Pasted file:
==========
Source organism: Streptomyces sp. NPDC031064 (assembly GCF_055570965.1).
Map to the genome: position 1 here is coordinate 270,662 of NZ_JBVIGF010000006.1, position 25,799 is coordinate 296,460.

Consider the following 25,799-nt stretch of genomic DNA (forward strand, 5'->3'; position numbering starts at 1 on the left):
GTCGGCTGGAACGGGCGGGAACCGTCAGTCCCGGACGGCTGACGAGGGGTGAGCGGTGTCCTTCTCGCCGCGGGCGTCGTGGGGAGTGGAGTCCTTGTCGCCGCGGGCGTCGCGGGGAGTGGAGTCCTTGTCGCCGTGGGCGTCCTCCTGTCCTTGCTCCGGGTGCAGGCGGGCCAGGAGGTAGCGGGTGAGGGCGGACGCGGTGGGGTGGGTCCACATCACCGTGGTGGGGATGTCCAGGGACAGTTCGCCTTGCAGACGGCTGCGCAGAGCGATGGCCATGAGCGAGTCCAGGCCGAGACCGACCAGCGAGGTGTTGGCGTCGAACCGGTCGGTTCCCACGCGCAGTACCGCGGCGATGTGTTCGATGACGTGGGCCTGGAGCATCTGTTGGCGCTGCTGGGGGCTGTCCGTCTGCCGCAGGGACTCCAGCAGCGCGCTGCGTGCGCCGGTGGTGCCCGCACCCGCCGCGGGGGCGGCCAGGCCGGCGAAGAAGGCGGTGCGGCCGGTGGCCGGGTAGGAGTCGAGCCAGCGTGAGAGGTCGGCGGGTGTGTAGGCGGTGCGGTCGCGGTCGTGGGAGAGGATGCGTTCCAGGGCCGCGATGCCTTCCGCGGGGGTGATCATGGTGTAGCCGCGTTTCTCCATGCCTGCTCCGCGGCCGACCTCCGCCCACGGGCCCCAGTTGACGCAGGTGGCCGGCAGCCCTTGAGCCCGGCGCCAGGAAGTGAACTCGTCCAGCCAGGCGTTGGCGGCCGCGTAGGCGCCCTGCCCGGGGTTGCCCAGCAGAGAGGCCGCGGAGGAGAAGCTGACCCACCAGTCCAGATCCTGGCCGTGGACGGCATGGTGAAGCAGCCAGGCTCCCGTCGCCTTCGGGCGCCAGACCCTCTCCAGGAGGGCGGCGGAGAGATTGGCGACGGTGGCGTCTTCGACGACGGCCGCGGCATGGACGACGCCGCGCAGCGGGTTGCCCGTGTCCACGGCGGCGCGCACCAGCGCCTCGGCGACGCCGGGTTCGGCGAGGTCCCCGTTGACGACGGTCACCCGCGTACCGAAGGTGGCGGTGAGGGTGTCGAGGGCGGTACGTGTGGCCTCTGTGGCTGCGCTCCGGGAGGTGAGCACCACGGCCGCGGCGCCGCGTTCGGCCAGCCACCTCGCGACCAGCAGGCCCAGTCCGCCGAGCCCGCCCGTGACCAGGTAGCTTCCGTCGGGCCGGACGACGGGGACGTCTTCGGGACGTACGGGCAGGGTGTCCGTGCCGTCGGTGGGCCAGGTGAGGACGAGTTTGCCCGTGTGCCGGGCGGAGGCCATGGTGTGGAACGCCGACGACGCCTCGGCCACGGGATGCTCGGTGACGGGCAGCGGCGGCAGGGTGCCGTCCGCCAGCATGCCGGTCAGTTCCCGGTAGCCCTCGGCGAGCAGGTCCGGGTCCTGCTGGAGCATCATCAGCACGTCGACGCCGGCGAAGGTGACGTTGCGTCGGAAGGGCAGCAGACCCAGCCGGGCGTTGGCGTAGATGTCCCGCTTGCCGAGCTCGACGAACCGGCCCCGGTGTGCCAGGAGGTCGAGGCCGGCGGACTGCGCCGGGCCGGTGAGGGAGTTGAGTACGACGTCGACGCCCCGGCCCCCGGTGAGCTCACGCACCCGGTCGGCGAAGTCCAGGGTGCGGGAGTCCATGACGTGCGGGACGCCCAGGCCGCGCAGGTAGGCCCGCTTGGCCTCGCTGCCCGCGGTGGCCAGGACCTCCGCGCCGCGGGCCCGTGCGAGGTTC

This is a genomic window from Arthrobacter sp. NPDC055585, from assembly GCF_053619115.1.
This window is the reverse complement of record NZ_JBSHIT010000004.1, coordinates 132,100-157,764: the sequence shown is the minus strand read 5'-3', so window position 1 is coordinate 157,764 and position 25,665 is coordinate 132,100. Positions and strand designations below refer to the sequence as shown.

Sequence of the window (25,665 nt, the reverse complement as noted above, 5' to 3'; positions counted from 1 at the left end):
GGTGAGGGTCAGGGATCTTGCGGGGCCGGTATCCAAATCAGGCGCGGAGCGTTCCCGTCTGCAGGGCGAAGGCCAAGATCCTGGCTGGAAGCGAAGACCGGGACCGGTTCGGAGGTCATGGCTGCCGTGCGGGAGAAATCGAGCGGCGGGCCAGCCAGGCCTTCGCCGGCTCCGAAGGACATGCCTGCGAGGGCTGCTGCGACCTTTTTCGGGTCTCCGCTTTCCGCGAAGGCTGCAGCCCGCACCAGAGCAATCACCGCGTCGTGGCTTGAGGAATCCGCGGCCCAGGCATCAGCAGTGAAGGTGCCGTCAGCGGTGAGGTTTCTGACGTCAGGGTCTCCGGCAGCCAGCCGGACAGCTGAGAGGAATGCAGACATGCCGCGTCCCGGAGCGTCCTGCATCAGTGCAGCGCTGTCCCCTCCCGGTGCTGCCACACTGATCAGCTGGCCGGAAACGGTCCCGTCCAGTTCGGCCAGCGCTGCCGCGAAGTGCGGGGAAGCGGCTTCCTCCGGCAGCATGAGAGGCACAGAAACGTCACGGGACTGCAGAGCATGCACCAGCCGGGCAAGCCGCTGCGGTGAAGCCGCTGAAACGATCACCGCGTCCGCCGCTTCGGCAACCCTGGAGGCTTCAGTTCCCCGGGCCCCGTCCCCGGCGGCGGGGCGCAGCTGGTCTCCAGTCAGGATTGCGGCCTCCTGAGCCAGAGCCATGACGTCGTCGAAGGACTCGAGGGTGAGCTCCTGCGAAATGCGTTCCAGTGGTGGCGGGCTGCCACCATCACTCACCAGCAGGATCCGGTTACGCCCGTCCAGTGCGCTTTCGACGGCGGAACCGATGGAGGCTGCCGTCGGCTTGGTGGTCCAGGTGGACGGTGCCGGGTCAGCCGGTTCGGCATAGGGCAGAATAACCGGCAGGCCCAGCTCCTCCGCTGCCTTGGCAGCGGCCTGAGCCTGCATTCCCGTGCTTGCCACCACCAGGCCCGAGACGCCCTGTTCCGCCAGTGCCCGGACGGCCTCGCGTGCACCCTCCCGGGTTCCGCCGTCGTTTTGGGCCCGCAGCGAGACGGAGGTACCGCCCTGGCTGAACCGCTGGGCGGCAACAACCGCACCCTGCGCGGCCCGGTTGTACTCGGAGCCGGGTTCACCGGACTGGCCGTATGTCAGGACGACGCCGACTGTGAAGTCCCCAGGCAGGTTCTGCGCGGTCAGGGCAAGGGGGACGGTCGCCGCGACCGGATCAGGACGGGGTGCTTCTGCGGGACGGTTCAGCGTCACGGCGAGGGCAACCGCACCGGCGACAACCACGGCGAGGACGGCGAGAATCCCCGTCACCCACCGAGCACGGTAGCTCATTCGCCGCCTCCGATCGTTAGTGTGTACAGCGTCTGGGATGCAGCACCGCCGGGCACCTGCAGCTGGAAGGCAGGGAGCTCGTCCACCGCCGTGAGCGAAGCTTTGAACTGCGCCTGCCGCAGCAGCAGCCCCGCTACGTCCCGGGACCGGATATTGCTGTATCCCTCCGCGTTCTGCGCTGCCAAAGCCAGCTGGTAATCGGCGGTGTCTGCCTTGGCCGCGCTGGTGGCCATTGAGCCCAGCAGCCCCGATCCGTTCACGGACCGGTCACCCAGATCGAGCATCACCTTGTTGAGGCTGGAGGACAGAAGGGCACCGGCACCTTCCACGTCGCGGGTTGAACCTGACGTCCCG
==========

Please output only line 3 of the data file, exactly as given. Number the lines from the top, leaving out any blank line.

Consider the following 25,799-nt stretch of genomic DNA (forward strand, 5'->3'; position numbering starts at 1 on the left):